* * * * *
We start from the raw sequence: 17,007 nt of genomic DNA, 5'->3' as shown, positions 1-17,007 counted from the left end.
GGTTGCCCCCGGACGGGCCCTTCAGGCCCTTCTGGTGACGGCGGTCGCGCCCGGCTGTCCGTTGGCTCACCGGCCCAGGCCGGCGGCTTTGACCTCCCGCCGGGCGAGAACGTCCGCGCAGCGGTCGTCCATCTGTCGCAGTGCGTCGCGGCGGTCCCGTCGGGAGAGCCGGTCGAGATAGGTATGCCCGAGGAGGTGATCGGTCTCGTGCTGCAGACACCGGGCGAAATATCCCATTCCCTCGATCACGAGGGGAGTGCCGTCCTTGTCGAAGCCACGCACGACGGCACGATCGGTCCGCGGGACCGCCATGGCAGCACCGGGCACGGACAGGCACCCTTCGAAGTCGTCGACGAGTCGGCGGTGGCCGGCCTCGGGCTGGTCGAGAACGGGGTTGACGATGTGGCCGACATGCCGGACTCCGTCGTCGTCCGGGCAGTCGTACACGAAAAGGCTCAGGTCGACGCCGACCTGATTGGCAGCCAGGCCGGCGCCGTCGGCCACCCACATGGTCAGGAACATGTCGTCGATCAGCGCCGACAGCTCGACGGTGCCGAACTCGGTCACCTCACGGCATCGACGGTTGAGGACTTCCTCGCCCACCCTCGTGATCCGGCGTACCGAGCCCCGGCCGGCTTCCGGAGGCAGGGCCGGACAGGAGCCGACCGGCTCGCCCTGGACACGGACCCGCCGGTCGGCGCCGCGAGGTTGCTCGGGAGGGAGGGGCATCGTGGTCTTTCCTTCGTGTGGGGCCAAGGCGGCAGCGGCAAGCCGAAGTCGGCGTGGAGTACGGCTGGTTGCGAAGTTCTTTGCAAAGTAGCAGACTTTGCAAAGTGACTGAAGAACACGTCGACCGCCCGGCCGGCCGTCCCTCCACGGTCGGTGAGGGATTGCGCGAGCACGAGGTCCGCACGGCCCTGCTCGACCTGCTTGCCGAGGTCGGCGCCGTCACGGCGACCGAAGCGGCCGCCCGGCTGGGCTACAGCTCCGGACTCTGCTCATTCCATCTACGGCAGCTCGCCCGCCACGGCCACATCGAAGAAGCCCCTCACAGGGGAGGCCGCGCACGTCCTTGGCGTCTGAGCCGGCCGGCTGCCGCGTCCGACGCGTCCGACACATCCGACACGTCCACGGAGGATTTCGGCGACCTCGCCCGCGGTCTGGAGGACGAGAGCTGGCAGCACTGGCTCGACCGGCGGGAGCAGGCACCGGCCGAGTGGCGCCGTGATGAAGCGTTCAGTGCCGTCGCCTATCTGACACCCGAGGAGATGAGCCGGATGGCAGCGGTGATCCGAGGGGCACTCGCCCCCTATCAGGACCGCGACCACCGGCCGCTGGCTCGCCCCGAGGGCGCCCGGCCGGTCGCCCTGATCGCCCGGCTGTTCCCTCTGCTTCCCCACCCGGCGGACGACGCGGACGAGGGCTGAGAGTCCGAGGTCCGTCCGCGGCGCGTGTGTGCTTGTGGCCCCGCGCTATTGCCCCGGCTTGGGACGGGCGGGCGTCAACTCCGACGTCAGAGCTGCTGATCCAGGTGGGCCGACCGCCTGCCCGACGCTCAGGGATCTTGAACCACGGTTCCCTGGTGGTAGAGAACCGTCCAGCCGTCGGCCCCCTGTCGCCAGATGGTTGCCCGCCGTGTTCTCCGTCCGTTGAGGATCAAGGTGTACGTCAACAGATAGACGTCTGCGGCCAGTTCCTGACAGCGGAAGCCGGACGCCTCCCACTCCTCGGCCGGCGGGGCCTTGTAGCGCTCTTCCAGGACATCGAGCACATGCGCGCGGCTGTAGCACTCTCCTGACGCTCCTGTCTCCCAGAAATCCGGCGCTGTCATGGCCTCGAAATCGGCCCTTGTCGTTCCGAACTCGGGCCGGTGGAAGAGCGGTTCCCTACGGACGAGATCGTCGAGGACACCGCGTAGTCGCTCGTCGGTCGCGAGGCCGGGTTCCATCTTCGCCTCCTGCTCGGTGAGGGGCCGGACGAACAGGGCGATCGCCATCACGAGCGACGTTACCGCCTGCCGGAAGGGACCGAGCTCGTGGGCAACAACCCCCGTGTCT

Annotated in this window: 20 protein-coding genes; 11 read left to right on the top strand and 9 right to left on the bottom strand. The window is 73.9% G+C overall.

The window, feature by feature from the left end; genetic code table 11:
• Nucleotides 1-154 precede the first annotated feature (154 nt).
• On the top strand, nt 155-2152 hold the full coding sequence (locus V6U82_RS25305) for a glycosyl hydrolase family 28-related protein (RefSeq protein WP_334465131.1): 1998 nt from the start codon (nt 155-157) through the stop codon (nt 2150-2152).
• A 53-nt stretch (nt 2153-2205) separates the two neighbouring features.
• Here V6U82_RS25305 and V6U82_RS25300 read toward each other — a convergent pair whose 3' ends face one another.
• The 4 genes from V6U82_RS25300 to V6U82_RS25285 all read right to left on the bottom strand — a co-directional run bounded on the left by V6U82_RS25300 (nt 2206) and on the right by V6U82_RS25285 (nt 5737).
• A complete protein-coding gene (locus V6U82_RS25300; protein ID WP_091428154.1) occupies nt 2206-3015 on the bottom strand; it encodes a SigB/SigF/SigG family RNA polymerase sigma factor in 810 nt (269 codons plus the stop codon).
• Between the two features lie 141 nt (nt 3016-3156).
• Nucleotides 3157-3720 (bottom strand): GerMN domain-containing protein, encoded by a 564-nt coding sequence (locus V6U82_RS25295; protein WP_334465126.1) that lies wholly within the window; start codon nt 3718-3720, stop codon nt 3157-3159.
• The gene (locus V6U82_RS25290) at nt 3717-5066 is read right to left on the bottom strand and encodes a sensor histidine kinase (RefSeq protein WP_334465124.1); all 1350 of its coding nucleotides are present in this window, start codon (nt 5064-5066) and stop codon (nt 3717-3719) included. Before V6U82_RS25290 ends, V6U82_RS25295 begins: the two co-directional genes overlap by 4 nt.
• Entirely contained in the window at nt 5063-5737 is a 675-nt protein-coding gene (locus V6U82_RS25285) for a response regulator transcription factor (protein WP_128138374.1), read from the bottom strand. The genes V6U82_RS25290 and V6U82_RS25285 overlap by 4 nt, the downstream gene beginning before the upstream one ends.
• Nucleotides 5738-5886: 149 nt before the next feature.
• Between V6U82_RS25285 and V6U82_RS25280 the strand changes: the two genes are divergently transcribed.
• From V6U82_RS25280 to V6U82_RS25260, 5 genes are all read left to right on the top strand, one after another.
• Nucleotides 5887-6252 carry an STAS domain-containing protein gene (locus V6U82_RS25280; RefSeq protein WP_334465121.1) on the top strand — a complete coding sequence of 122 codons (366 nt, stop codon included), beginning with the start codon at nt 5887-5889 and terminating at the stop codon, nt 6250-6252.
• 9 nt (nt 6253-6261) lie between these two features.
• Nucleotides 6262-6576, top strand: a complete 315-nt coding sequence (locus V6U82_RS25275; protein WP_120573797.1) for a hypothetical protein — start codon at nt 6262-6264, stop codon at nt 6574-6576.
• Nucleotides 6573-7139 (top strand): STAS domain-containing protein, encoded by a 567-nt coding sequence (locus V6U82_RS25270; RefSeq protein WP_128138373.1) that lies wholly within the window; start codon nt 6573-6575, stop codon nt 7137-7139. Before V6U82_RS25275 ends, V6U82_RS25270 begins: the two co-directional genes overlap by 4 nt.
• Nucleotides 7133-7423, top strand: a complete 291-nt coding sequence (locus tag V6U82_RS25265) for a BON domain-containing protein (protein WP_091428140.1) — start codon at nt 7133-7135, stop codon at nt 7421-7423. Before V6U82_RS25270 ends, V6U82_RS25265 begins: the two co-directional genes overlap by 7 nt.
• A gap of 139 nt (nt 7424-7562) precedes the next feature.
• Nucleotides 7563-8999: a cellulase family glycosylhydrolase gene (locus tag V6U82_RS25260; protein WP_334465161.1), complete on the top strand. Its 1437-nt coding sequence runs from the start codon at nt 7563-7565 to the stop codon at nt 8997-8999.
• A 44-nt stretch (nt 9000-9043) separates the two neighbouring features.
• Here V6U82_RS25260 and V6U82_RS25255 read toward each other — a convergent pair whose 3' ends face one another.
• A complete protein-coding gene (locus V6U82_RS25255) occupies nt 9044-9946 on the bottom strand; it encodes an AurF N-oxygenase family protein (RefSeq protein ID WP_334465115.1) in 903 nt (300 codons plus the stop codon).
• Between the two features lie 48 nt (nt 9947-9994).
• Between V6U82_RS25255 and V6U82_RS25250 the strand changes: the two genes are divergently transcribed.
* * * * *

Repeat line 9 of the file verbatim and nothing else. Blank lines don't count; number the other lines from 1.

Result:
• The 4 genes from V6U82_RS25300 to V6U82_RS25285 all read right to left on the bottom strand — a co-directional run bounded on the left by V6U82_RS25300 (nt 2206) and on the right by V6U82_RS25285 (nt 5737).